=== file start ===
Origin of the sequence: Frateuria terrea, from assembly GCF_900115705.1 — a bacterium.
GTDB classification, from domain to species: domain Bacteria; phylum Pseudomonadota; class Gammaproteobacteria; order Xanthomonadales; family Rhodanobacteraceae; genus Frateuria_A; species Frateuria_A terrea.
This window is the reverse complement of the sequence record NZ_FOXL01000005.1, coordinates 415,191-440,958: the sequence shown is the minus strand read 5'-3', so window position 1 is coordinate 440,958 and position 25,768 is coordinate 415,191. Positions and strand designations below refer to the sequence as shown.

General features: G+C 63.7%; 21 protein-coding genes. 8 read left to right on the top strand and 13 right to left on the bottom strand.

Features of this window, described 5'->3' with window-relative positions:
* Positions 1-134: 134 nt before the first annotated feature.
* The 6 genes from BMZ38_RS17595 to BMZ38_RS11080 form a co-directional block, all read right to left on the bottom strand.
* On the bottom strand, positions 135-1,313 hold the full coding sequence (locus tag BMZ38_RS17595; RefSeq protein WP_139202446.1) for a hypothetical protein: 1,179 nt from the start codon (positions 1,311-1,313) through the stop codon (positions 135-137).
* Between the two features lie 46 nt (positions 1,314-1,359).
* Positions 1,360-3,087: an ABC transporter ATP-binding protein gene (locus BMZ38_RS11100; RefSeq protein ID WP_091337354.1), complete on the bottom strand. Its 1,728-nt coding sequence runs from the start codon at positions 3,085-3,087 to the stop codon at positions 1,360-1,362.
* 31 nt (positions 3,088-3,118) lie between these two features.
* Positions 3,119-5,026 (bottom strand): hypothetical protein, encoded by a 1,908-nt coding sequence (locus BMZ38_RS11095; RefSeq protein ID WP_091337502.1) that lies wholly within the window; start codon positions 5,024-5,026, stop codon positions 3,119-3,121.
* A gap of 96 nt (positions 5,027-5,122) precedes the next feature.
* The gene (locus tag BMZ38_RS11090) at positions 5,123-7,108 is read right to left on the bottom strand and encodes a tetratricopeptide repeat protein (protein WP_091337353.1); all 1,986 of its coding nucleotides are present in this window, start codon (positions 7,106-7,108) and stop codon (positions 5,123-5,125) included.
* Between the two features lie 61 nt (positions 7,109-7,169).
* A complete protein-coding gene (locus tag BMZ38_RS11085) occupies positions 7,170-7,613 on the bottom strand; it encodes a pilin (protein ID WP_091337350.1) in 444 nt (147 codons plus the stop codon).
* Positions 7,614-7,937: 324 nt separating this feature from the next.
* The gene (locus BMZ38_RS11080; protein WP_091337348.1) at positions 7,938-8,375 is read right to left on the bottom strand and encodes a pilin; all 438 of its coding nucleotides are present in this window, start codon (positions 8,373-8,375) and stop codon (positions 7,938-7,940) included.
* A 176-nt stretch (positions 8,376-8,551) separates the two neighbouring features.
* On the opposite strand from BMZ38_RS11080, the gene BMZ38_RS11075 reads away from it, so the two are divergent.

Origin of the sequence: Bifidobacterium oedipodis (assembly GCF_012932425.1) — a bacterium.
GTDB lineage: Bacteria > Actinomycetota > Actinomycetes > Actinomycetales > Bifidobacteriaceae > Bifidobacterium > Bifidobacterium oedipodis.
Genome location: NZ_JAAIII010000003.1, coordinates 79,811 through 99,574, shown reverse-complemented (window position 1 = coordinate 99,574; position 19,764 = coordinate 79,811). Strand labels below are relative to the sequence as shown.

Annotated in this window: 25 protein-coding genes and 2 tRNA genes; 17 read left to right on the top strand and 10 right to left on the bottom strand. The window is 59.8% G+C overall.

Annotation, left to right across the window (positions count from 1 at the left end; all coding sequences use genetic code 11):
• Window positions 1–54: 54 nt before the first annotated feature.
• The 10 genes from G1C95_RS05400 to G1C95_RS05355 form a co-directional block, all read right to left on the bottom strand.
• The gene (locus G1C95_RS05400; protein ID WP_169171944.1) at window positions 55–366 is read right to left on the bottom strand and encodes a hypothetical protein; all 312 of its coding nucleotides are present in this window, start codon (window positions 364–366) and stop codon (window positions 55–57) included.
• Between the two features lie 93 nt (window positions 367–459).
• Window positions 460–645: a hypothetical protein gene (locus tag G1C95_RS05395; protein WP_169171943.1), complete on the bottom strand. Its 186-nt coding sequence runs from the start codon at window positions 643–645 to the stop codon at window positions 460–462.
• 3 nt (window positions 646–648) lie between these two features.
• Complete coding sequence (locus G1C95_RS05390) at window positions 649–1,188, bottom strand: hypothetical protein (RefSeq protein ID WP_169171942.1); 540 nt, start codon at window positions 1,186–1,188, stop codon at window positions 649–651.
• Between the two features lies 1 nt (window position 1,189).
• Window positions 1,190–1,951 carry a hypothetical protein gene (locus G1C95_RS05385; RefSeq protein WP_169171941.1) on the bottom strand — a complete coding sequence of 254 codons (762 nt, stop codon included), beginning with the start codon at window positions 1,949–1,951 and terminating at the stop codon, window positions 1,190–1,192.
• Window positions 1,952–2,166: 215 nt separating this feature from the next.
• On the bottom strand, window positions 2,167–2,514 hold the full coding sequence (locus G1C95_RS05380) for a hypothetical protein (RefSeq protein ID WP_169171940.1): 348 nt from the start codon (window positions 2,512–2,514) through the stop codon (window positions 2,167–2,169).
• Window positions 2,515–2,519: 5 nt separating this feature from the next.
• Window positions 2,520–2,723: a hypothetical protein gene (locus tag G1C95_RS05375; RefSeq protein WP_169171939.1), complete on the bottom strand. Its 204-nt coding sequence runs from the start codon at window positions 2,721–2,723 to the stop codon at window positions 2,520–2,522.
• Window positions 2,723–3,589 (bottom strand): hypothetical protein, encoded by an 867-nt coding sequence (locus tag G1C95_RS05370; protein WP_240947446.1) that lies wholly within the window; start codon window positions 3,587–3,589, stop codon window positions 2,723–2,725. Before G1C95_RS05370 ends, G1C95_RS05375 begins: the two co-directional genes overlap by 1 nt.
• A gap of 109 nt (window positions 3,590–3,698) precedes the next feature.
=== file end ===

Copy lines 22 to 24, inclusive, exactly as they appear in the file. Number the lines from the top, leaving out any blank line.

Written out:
GTDB lineage: Bacteria > Actinomycetota > Actinomycetes > Actinomycetales > Bifidobacteriaceae > Bifidobacterium > Bifidobacterium oedipodis.
Genome location: NZ_JAAIII010000003.1, coordinates 79,811 through 99,574, shown reverse-complemented (window position 1 = coordinate 99,574; position 19,764 = coordinate 79,811). Strand labels below are relative to the sequence as shown.

Annotated in this window: 25 protein-coding genes and 2 tRNA genes; 17 read left to right on the top strand and 10 right to left on the bottom strand. The window is 59.8% G+C overall.